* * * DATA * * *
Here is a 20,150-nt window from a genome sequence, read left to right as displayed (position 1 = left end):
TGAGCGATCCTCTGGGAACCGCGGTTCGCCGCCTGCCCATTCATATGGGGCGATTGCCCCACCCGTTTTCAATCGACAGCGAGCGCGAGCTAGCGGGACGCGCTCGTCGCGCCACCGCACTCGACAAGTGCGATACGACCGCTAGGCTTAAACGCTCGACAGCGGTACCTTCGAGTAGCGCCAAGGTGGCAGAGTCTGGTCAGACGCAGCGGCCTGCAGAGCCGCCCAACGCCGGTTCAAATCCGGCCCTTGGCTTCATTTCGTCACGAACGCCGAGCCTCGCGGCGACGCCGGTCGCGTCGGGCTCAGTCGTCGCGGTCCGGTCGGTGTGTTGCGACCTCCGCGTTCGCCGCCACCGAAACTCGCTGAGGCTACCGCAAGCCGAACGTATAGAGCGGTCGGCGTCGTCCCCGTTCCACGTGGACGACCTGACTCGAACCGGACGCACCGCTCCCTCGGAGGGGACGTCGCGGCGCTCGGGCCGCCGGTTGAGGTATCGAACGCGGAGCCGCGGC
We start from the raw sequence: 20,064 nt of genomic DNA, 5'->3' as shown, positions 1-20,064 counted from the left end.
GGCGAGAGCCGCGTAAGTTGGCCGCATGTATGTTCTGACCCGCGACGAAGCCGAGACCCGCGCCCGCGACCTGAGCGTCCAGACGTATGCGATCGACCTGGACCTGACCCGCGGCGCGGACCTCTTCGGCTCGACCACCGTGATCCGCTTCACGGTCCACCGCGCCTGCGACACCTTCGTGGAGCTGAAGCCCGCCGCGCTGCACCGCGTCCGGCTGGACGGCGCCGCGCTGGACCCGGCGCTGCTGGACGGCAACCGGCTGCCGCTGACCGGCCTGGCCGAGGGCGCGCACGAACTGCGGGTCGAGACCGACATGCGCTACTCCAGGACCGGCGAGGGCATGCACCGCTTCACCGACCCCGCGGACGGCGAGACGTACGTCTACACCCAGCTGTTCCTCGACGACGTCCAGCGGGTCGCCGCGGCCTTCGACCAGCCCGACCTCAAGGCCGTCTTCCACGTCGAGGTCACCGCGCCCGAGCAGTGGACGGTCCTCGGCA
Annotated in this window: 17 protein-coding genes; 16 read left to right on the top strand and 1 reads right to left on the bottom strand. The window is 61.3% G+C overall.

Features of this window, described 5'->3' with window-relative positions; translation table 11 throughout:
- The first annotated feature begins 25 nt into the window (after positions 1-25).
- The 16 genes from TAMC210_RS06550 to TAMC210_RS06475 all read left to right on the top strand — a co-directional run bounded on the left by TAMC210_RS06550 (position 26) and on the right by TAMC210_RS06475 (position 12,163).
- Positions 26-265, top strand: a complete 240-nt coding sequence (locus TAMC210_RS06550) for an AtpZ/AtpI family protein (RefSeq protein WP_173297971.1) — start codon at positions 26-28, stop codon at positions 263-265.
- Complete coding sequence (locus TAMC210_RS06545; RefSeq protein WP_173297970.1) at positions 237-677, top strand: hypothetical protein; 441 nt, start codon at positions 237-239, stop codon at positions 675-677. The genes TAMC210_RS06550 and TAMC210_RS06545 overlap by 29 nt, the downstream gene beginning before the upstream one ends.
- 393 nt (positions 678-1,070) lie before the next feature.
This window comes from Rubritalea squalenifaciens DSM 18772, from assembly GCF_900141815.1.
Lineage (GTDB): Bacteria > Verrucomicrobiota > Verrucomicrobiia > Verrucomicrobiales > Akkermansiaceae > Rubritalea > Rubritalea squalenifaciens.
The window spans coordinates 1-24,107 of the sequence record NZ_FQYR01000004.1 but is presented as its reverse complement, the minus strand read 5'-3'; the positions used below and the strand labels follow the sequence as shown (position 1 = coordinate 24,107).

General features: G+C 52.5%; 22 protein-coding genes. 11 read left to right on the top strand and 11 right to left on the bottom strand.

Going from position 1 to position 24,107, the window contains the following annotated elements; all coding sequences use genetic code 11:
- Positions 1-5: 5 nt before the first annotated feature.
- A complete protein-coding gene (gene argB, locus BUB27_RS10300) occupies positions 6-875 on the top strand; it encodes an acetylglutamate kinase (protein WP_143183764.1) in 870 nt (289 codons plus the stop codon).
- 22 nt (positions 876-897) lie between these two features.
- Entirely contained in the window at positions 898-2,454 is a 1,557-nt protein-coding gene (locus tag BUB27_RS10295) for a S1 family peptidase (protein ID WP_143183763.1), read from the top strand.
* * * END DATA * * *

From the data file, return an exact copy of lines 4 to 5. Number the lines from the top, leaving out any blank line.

GGCGAGAGCCGCGTAAGTTGGCCGCATGTATGTTCTGACCCGCGACGAAGCCGAGACCCGCGCCCGCGACCTGAGCGTCCAGACGTATGCGATCGACCTGGACCTGACCCGCGGCGCGGACCTCTTCGGCTCGACCACCGTGATCCGCTTCACGGTCCACCGCGCCTGCGACACCTTCGTGGAGCTGAAGCCCGCCGCGCTGCACCGCGTCCGGCTGGACGGCGCCGCGCTGGACCCGGCGCTGCTGGACGGCAACCGGCTGCCGCTGACCGGCCTGGCCGAGGGCGCGCACGAACTGCGGGTCGAGACCGACATGCGCTACTCCAGGACCGGCGAGGGCATGCACCGCTTCACCGACCCCGCGGACGGCGAGACGTACGTCTACACCCAGCTGTTCCTCGACGACGTCCAGCGGGTCGCCGCGGCCTTCGACCAGCCCGACCTCAAGGCCGTCTTCCACGTCGAGGTCACCGCGCCCGAGCAGTGGACGGTCCTCGGCA
Annotated in this window: 17 protein-coding genes; 16 read left to right on the top strand and 1 reads right to left on the bottom strand. The window is 61.3% G+C overall.